In a 2-1 decision, the United States Court of Appeals for the Fourth Circuit today ruled in Bostic v. Schaefer that Virginia’s ban on same-sex marriage is unconstitutional. The decision will not take effect for 21 days, and is likely to be stayed within that time frame. As such, while this is another large step toward marriage equality in Virginia, same-sex couples are not yet able to be married in the Commonwealth.
“Today in the Commonwealth of Virginia, love and fairness won. A federal appeals court ruled what the majority of Virginians already know – marriage is a fundamental freedom that should not be denied to lesbian and gay couples regardless of what state they call home,” said James Parrish, executive director of Equality Virginia. “While we won’t hear wedding bells today, we are still one step closer – in Virginia, the south, and America – to recognizing and celebrating equality and the diversity of love, commitment, and family.”
This case, or a similar one, will likely be taken up by the U.S. Supreme Court this fall, with a possible ruling in 2015. Until then, it is unlikely that same-sex couples will be able to get married in Virginia.
Equality Virginia is a statewide, non-partisan education, outreach, and advocacy organization seeking equality for lesbian, gay, bisexual and transgender Virginians. Since 1989, EV has worked to end discrimination, protect families and build safe communities. More information is online at EqualityVirginia.org. Connect on Facebook.com/EqualityVA or Twitter @EqualityVA.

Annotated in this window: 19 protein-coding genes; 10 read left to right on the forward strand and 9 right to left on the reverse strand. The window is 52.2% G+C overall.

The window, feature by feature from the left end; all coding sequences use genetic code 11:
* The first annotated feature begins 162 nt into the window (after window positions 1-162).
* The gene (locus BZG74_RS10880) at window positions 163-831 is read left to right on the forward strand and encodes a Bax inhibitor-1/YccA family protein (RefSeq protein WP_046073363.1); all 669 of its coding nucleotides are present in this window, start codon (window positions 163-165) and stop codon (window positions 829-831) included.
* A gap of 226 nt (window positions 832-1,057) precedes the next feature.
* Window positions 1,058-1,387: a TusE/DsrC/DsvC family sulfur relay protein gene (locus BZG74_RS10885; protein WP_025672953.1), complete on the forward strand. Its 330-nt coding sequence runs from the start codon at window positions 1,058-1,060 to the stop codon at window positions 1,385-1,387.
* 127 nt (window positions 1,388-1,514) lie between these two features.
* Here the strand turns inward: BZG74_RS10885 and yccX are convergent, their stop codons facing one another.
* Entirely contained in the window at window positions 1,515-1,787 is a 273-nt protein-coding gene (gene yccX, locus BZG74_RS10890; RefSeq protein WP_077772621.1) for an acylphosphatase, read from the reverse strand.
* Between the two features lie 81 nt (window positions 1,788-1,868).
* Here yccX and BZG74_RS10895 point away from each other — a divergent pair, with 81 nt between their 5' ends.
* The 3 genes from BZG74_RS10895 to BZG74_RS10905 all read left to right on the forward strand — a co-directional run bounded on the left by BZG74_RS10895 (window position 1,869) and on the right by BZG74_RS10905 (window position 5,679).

The day before we moved from New York to Virginia this past August, my partner and I found out that we were expecting a second child. As excited as we were–both about the move to Charlottesville and the impending arrival of a new baby–we were dismayed to find ourselves arriving in a legal landscape where our second child would not have the same legal protections as her older sister.
And I, as the non-birth parent, was especially nervous about what this would mean for me. We completed a second-parent adoption for our first child when we were residents of New York, and the security of that legal recognition of my relationship to our child is extremely important to both of us. Suddenly we were faced with a situation in which I might be denied the right to pick our younger daughter from school, make decisions for her in the hospital if she got sick, or take care of her if something happened to my partner. Also, if something happened to me, our daughter would be denied my social security benefits and other protections she should be entitled to as my child.